The legacy of Professor Emeritus Edmund Clarke
Turing Award winner and model-checking pioneer Edmund Clarke passed away in December 2020 due to COVID-19. At Carnegie Mellon, Clarke taught courses on model-checking and bug-catching in the School of Computer Science (SCS) and advised many graduate, master’s, and post-doctoral students.
"I have friends who have taken his classes and enjoyed them a great deal," said Charlotte Yano, who served as Clarke's administrative assistant during his time as a professor.
Yano first met Clarke when she was hired by SCS and worked with Clarke's wife, Martha Clarke. She later became Clarke's assistant, finding that he "cared very deeply for his graduate students.” “They were an extension of family, and to a certain degree, his staff like myself were as well. It was very important to him that people feel taken care of and looked out for," Yano said.
Clarke worked with many graduate students throughout his career, one being E. Allen Emerson. Clarke and Emerson wrote a proposal on model-checking, which means running algorithms on models of systems, like communication protocols and circuits, and verifying that the systems work as intended. Their proposal, coupled with the independent work of Joseph Sifakis, earned them the 2007 Turing Award, a prestigious honor in the computing world.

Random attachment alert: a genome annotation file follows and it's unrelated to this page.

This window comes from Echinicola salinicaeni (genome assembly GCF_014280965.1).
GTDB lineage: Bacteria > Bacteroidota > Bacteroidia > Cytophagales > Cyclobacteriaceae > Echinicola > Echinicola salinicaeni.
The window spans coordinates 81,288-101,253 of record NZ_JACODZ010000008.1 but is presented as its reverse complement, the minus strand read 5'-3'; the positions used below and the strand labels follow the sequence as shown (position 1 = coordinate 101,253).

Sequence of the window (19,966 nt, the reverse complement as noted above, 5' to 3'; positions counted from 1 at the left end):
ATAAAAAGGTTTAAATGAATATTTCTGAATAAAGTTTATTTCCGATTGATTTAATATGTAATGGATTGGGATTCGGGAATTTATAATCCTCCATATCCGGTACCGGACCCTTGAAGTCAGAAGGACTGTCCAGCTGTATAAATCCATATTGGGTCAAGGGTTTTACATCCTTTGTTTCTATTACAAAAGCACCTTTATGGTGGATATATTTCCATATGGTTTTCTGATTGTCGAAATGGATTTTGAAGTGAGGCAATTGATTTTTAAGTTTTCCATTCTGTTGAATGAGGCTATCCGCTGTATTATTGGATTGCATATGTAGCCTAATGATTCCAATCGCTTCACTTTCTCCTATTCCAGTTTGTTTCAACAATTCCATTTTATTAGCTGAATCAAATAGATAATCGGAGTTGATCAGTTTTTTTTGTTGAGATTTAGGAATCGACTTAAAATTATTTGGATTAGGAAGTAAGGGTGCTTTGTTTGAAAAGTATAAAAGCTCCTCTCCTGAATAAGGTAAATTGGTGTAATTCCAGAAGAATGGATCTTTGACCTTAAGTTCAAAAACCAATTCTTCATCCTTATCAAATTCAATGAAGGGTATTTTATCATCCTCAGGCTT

Many of his graduate students, including Will Klieber, stayed at Carnegie Mellon and now work in Carnegie Mellon's Software Engineering Institute (SEI). Klieber wrote his thesis on using Quantified Boolean Formulas (QBF) to check whether a hardware model met its specification.
"He actually was the one who helped me decide to pursue QBF," Klieber said. "I talked to him about the possible topics I could pursue my Ph.D. with and he suggested that, and it turned out to be a really good choice for me. He was a great advisor; he definitely helped me learn the fields and got me to where I could have made sense of some advances in QBF."
Today, Klieber is one of many using model-checking concepts Clarke helped pioneer. At SEI, Klieber is a security researcher, writing programs that detect and fix bugs in software, and much like in Clarke's work, verify that programs work as intended.
"Model-checking is going to be increasingly important for the world, trying to ensure that our software is protected," Klieber said. "What I'm hopeful for is that 10 years down the road, we'll have much better capabilities for verifying software." Klieber added that if he could talk to Clarke again, he'd tell Clarke "how pivotal his work is and to express my gratitude for all that he's done."